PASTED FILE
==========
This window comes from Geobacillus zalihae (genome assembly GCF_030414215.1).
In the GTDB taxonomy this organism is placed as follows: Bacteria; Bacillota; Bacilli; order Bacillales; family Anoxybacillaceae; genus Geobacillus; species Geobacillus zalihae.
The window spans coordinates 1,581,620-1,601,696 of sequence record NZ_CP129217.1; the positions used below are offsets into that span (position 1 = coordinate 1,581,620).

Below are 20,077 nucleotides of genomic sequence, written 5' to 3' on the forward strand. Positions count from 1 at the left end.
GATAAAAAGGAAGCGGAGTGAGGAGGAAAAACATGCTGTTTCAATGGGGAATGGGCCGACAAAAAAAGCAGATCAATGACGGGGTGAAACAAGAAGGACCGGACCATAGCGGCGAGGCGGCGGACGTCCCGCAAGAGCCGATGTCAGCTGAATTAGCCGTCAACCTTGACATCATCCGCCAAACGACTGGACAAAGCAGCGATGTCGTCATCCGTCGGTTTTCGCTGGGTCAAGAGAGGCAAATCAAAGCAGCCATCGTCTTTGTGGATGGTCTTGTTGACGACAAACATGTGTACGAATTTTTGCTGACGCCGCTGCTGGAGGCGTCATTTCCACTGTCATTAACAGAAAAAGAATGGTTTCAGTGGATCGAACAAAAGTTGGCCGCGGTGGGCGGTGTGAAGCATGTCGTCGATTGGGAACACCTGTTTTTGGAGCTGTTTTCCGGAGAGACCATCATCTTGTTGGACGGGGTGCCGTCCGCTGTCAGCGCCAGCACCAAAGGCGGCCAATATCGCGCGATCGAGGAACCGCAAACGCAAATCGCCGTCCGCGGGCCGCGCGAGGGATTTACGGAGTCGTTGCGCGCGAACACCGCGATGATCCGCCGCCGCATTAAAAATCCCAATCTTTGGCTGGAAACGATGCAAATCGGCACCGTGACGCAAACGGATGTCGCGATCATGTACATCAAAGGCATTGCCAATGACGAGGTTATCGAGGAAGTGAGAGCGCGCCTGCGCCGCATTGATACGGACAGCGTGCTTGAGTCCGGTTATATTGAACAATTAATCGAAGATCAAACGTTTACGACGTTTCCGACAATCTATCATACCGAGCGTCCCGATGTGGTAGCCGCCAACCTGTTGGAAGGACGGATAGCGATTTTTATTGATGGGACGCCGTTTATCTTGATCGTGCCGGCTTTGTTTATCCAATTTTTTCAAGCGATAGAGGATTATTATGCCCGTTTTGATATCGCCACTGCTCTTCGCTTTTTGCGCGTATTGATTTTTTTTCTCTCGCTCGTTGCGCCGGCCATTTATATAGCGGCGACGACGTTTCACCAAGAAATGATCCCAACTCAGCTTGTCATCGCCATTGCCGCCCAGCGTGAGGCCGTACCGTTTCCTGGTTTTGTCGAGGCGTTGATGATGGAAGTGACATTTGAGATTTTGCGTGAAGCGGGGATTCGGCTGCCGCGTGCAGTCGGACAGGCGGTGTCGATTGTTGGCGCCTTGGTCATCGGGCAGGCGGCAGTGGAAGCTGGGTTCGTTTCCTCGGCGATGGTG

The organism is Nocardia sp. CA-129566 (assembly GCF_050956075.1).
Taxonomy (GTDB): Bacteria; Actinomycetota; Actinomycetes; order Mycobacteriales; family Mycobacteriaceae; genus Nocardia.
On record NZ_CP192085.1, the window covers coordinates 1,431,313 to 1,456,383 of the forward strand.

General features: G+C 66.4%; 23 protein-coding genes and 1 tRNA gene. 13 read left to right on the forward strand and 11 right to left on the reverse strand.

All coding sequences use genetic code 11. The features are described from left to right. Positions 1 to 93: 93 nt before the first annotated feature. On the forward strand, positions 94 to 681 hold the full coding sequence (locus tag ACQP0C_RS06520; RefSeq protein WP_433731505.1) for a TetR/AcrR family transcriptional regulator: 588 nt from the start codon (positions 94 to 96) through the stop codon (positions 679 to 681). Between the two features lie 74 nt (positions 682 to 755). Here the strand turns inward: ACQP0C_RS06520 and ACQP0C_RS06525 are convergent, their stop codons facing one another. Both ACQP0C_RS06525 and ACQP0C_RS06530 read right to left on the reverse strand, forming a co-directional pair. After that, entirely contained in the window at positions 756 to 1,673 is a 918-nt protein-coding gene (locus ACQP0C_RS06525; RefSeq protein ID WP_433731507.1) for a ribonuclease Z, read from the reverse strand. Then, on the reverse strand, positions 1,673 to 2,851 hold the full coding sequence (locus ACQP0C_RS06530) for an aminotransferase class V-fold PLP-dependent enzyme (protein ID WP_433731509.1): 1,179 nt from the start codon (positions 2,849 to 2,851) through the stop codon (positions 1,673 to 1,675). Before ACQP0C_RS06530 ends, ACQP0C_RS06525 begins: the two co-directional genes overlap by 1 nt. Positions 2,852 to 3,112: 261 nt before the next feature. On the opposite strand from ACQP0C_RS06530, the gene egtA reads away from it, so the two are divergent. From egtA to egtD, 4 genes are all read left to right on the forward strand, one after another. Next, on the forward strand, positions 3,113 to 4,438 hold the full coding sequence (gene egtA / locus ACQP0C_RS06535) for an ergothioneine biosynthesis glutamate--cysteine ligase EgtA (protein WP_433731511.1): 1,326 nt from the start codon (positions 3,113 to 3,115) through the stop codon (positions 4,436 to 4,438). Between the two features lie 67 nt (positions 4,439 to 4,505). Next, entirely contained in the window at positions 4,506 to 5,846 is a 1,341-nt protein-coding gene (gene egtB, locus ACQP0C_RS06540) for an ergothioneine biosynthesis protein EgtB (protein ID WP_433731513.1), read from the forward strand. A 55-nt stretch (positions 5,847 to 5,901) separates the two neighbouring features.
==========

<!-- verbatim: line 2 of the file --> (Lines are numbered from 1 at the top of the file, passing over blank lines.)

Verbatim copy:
In the GTDB taxonomy this organism is placed as follows: Bacteria; Bacillota; Bacilli; order Bacillales; family Anoxybacillaceae; genus Geobacillus; species Geobacillus zalihae.